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The Story of the Dancer Whose Embrace Was as Fake as His Accent

Names and place names have been changed to protect the humans.


“Jordana, you're coming back to the Bay Area? That's wonderful! Please come demo and teach at my milonga in Santa Cruz!”

“Thanks so much, that would be great!”

Hangs up phone. Realizes she has no partner. Calls a friendofafriend she knows only from Facebook and has never met in person. Because when opportunity calls, you find a way.

Fred had a lot of huevos. He had left his New England cow town and lived in Asia for many years, teaching German in a remote village in Japan, learning tango in China, and speaking a thousand languages. He was obviously very smart—he had to be, to learn and teach as many languages as he did. For the last few years he had been living in Buenos Aires and teaching

tango to real porteños, and I found that endlessly fascinating: what kind of gringo brings their coals to Newcastle, and successfully sells them? —He had talked about how much he loved teaching. I could grok that. I love teaching too. I had looked at his performance videos and lesson videos. He had a hard-working, smooth, studied dance. He looked like he had invested a lot of effort learning to produce the right shapes with his body on command. I found his lesson videos intriguing because everything about them was completely different from how I would have handled the same subjects—and I know that everyone learns differently, and he said people loved his teaching, so how interesting it would be for our students, if we teamed up and offered two completely different ways of thinking about the same issues! —He had a respectable resume, he spoke English and Spanish, and when we had spoken, he seemed like a standup guy.

“Hey Fred, I’ve got a gig in Santa Cruz, and I know your solo tour of the East Coast ends right about when it’s happening. Want to do it with me?”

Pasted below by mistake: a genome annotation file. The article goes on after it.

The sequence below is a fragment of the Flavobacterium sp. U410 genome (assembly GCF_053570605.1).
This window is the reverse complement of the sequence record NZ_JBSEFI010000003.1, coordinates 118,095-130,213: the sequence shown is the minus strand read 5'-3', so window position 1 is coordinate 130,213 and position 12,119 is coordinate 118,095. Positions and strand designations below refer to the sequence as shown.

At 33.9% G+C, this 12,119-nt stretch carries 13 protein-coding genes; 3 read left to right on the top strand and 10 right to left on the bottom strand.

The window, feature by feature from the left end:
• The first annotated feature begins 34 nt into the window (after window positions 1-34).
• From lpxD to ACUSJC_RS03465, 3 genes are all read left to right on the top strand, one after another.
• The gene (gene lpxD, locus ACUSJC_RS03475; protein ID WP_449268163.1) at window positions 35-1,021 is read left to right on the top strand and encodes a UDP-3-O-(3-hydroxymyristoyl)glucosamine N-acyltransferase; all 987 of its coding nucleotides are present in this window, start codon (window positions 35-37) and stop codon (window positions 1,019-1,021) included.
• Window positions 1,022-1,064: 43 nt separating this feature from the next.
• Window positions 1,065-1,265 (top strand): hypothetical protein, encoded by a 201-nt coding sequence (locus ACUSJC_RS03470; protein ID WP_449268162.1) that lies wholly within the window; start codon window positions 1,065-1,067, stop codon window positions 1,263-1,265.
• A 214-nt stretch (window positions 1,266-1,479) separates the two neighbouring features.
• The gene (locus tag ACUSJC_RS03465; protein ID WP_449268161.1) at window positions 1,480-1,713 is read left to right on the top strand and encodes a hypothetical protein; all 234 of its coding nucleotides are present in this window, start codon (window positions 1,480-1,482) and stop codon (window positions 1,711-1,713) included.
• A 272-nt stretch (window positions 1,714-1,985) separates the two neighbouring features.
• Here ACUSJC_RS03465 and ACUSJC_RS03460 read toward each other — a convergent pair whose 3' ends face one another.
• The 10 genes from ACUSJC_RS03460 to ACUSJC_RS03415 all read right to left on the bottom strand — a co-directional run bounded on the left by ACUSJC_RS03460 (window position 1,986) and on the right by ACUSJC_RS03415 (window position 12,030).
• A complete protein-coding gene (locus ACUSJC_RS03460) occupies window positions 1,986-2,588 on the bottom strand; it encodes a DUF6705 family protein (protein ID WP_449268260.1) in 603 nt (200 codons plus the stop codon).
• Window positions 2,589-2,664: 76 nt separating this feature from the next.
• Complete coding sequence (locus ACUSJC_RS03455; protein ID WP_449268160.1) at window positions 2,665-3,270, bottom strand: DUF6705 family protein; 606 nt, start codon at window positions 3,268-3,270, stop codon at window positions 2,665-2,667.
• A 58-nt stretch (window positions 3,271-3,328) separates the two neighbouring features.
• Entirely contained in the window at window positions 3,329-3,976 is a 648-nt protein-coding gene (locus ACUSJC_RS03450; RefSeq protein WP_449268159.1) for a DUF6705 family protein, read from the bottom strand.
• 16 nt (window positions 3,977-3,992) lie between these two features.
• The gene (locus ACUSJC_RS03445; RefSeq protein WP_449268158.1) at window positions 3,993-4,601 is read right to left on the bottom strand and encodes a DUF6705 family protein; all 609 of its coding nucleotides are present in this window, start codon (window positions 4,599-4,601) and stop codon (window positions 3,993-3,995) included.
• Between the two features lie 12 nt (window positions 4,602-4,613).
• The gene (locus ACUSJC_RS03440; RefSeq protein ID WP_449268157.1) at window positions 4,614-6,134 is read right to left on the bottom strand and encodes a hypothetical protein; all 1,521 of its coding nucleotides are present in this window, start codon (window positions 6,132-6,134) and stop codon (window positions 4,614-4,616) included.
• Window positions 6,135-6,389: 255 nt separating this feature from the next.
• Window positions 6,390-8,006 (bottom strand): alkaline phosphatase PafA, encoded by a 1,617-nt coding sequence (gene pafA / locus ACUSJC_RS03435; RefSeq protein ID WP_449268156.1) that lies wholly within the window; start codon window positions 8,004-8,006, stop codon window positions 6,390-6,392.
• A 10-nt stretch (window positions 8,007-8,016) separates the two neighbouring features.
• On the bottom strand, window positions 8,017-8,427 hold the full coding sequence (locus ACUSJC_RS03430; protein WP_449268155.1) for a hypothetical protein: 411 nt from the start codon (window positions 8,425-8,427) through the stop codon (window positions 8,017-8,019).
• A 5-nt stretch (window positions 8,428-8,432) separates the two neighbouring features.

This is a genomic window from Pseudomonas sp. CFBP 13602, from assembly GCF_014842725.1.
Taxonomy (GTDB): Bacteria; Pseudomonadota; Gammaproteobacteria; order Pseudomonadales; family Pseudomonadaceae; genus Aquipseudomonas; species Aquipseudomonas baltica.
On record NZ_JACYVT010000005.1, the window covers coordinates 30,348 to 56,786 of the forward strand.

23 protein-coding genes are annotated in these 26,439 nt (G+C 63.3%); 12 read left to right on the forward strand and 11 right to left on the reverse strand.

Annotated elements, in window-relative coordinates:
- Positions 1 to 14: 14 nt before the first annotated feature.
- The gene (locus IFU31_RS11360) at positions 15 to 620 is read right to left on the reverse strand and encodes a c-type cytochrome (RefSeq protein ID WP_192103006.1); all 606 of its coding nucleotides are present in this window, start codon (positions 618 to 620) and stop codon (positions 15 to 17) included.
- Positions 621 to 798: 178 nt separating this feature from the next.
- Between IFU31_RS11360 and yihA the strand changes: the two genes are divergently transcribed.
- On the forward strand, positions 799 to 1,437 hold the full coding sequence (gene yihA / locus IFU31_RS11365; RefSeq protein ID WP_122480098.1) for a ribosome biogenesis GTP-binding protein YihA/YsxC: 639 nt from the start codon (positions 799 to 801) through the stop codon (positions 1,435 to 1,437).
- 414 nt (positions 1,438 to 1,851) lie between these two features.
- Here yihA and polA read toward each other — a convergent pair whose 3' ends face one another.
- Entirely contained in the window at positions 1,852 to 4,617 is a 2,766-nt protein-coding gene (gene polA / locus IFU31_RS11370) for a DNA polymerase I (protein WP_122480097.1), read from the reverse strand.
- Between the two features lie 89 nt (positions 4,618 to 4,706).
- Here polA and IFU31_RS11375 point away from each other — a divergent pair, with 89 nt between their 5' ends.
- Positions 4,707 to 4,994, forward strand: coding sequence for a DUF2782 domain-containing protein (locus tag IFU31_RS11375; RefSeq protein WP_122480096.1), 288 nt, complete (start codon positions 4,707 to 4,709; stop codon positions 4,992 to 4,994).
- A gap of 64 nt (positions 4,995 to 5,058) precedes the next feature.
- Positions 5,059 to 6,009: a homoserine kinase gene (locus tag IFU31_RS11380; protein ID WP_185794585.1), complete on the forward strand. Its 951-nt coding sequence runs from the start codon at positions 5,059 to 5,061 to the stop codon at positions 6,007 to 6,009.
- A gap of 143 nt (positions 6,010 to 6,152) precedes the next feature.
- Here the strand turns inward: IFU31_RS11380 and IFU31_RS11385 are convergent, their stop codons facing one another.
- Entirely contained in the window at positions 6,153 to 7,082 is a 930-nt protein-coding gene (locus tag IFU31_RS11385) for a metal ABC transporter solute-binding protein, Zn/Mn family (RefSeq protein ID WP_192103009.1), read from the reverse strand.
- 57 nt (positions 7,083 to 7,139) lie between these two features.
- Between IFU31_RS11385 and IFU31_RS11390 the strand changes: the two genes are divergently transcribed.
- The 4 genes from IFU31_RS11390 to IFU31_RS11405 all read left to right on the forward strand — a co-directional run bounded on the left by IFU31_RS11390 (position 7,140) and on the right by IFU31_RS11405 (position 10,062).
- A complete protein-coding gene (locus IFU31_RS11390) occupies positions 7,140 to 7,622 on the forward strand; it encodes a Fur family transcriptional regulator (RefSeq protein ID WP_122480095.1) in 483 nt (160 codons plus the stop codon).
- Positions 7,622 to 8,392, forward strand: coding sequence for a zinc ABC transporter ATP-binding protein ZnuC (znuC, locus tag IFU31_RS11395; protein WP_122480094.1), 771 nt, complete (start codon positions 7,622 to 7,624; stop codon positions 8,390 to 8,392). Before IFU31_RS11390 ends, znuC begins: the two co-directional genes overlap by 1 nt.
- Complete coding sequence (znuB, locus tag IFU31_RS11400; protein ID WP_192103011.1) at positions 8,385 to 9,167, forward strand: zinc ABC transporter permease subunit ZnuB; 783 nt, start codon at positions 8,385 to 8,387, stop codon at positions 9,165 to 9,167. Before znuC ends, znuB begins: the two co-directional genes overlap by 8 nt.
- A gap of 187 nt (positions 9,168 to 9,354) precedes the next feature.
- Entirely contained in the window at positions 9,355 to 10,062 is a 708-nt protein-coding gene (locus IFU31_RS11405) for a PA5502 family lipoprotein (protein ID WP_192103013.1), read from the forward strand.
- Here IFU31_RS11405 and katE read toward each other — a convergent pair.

“That sounds great! I'd love to! This is my first US tour and I want to get known in as many cities as possible and build my resume. I’ll pay for my plane ticket.”

Be careful what you wish for.

And write out formal contracts and have everyone sign them and keep copies. Because then you can sue for breach of contract.

I love sniffing out, chatting up, and organizing artistic opportunities. So I called around, up and down the West Coast. And even though it was last-minute, even though the markets are super-saturated, even though June is the high season for itinerant teaching, and even though I am Just Me, I got a respectful handful of people wanting us to come.

In moments of doubt when I caught myself thinking, “oh they don't want me, they just want him because he comes from BsAs, I am just an appendage,” I reminded myself that everyone who said yes said they wanted us because of what I had to say about my own philosophies about why the hell I was doing this tango stuff, my own attitudes about what is worth sharing, and my own perspectives. Every organizer said yes to me, and accepted him as part of the package. It was easy to blind myself to this later when everything became the Fred Shitstorm. Easier to think, oh, I am just an X, Y, Z, and it’s all about Him.

In moments of doubt when he was piling his steaming crap onto my head, I had to remember, I have organizers in Vancouver, Calgary, Edmonton, New York State, and La Paz who want me to come to them, and don’t care who I come with. (Also I could probably convince one in Athens and one in Southeast Italy. Voila: world tour.)

I did all the work. Every inch of the schmoozing and organizing and scheduling and negotiating and following up and greasing wheels and figuring out lodging and transit. I carried both ends of the couch, alone, and he sat on the couch complaining. Also making us look bad by never talking to the hosts, by not committing when commitment one way or another was called for, and by being unreliable, unavailable, and flaky in the extreme. Meanwhile I was hearing about him double-booking himself in two cities at once, never being able to get anywhere on time, and so on. After a while I decided that my initial joke-to-self was not a joke, and that the only possible reason for anyone being so pathologically business-incompetent was that he must have suffered a severe traumatic head injury in the past. And / Or, he was Special Needs in a big way.